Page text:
At least one person is sentenced to death every day in the Philippines, where the death penalty is mandatory for a high number of offences. This happens despite persistent reports that suspects in criminal cases have been tortured in custody before their trial to extract confessions. Worldwide appeals for clemency continue to flood into US and Philippines officials. While there have been links between executions in the Philippines and US at an official level, a connection also runs through the abolitionist community.

In 1998, members of the Journey of Hope, a US organization of murder victims and death row inmates relatives, travelled to the Philippines to campaign against the resumption of executions. Among them was Lois Robison, whose son Larry is scheduled to die in Texas on 17 August.

As with any execution, the killing of Larry Robison will only create more victims, Amnesty International said. Rather than offering any constructive solutions to violent crime, his killing will be a final brutal act in a failure of crime prevention.

Larry Robison was diagnosed as a chronic paranoid schizophrenic three years before his crime, but the Texas mental health care services repeatedly said that they did not have the resources to treat him unless he turned violent.

Texas has had no such hesitation in devoting massive resources to its own brutal response to Larry Robisons crime, Amnesty International continued. By the time he is led to the execution chamber, it will have cost the state more than two million dollars to get him there.

Larry Robison is set to become the 98th person executed in Texas under George W. Bushs governorship. The Governors 99th execution is scheduled for the following day. Governor Bush is currently campaigning to become the USAs next President under the flag of compassionate conservatism.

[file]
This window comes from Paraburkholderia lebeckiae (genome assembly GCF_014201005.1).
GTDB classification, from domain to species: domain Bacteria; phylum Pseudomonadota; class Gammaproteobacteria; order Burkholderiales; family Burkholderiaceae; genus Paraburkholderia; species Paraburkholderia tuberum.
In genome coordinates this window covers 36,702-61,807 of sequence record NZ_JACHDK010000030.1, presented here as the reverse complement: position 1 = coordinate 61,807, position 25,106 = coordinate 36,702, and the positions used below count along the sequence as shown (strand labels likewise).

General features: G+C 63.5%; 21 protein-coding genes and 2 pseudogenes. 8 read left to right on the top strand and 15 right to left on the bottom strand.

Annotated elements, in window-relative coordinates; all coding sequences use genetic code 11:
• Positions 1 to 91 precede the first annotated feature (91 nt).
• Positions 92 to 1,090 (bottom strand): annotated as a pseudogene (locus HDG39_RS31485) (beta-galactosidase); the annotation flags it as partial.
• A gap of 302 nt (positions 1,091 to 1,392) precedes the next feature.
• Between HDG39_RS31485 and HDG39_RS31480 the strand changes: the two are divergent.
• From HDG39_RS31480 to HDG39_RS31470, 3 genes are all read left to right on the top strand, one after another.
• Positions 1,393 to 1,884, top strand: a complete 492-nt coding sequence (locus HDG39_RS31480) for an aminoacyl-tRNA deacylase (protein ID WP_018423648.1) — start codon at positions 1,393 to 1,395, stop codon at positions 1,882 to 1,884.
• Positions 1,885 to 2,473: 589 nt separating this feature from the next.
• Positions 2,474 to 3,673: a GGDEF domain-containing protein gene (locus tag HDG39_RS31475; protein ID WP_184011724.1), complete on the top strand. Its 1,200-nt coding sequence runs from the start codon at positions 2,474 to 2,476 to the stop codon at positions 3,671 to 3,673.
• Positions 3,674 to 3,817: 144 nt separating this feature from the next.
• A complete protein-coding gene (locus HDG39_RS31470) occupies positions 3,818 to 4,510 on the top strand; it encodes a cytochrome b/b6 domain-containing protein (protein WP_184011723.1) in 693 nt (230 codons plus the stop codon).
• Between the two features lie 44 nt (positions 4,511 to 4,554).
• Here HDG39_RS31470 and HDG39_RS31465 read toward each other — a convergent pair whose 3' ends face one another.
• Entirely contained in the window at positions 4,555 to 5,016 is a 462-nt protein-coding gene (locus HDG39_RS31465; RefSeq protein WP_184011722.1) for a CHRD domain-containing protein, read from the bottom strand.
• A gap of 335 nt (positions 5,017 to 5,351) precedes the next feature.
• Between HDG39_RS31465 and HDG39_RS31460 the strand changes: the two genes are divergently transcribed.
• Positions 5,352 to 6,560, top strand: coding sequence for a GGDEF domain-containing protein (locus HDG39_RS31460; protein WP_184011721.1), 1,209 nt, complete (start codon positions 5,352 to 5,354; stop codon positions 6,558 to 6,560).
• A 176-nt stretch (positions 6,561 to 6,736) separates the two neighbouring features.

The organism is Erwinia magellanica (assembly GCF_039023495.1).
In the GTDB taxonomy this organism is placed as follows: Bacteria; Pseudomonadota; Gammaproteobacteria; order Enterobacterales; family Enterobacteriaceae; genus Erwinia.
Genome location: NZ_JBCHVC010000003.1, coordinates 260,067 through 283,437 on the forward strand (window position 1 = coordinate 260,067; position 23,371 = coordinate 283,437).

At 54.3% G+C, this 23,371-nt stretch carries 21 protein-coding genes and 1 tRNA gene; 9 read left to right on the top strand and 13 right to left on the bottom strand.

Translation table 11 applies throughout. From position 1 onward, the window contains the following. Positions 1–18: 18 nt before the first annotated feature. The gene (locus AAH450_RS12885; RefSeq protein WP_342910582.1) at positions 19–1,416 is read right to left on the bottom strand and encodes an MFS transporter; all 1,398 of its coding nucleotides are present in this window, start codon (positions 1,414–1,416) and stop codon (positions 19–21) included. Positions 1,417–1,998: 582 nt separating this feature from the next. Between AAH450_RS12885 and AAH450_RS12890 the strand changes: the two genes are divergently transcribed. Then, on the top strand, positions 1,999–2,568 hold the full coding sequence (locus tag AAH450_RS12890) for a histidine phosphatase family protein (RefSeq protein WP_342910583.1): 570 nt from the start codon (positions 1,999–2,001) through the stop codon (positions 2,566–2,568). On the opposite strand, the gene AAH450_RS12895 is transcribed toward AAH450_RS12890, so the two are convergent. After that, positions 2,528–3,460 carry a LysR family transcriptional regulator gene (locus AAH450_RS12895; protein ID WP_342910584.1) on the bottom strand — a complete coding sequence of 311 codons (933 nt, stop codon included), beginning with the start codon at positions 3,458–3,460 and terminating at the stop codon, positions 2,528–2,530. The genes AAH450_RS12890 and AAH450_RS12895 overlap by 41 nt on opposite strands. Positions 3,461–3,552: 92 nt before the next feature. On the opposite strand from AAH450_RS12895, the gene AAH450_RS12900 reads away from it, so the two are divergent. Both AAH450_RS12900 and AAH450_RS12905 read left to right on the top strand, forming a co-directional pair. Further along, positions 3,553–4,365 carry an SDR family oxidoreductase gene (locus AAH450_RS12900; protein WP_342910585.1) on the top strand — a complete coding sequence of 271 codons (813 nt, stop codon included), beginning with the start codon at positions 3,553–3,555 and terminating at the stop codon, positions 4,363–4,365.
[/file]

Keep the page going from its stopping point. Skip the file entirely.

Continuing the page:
The imminent execution of Larry Robison presents Governor Bush with an opportunity to begin to demonstrate that compassion and respect for international standards can yet become a characteristic of his leadership, Amnesty International said.

Use of the death penalty in the USA and the Philippines has had other tragic connections. Alvaro Calambro is one of 63 people executed by the US so far during 1999. A Philippines national, he was put to death despite his borderline mental retardation and the violation of his rights to consular access, in addition to protests from the Philippines government.

The Philippines use of the death penalty will only undermine its efforts to obtain clemency for Filipinos sentenced to death abroad, Amnesty International said.

The framework of international standards built up over the past 50 years is a product of positive cooperation between governments. We are urging Philippines and US authorities to work together to honour such agreements, and to join the growing list of countries -- now more than half of all members of the United Nations -- which have turned their backs on the death penalty.


© Scoop Media

Advertisement - scroll to continue reading
Culture Headlines | Health Headlines | Education Headlines



  • Wellington
  • Christchurch
  • Auckland

Join Our Free Newsletter

Subscribe to Scoop’s 'The Catch Up' our free weekly newsletter sent to your inbox every Monday with stories from across our network.